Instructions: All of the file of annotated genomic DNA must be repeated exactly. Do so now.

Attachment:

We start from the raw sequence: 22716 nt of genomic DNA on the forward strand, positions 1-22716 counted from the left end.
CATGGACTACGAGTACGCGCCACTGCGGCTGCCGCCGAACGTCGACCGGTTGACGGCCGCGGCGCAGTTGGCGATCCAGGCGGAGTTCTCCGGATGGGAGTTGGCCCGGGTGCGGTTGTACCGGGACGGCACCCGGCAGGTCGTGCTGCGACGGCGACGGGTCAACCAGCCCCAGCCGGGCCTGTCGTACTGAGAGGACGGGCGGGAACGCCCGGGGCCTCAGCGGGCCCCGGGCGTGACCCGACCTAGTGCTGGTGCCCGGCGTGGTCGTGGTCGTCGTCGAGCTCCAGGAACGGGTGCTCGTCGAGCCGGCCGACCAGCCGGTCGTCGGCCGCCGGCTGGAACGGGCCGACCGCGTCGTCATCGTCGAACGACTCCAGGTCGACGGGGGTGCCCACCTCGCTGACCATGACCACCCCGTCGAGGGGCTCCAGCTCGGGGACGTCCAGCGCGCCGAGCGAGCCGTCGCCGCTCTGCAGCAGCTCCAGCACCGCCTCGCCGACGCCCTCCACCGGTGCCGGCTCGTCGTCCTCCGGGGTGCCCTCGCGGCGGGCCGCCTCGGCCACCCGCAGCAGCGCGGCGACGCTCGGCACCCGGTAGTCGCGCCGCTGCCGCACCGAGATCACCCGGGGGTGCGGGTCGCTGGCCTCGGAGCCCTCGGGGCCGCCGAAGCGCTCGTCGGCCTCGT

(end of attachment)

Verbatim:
We start from the raw sequence: 22716 nt of genomic DNA on the forward strand, positions 1-22716 counted from the left end.
CATGGACTACGAGTACGCGCCACTGCGGCTGCCGCCGAACGTCGACCGGTTGACGGCCGCGGCGCAGTTGGCGATCCAGGCGGAGTTCTCCGGATGGGAGTTGGCCCGGGTGCGGTTGTACCGGGACGGCACCCGGCAGGTCGTGCTGCGACGGCGACGGGTCAACCAGCCCCAGCCGGGCCTGTCGTACTGAGAGGACGGGCGGGAACGCCCGGGGCCTCAGCGGGCCCCGGGCGTGACCCGACCTAGTGCTGGTGCCCGGCGTGGTCGTGGTCGTCGTCGAGCTCCAGGAACGGGTGCTCGTCGAGCCGGCCGACCAGCCGGTCGTCGGCCGCCGGCTGGAACGGGCCGACCGCGTCGTCATCGTCGAACGACTCCAGGTCGACGGGGGTGCCCACCTCGCTGACCATGACCACCCCGTCGAGGGGCTCCAGCTCGGGGACGTCCAGCGCGCCGAGCGAGCCGTCGCCGCTCTGCAGCAGCTCCAGCACCGCCTCGCCGACGCCCTCCACCGGTGCCGGCTCGTCGTCCTCCGGGGTGCCCTCGCGGCGGGCCGCCTCGGCCACCCGCAGCAGCGCGGCGACGCTCGGCACCCGGTAGTCGCGCCGCTGCCGCACCGAGATCACCCGGGGGTGCGGGTCGCTGGCCTCGGAGCCCTCGGGGCCGCCGAAGCGCTCGTCGGCCTCGT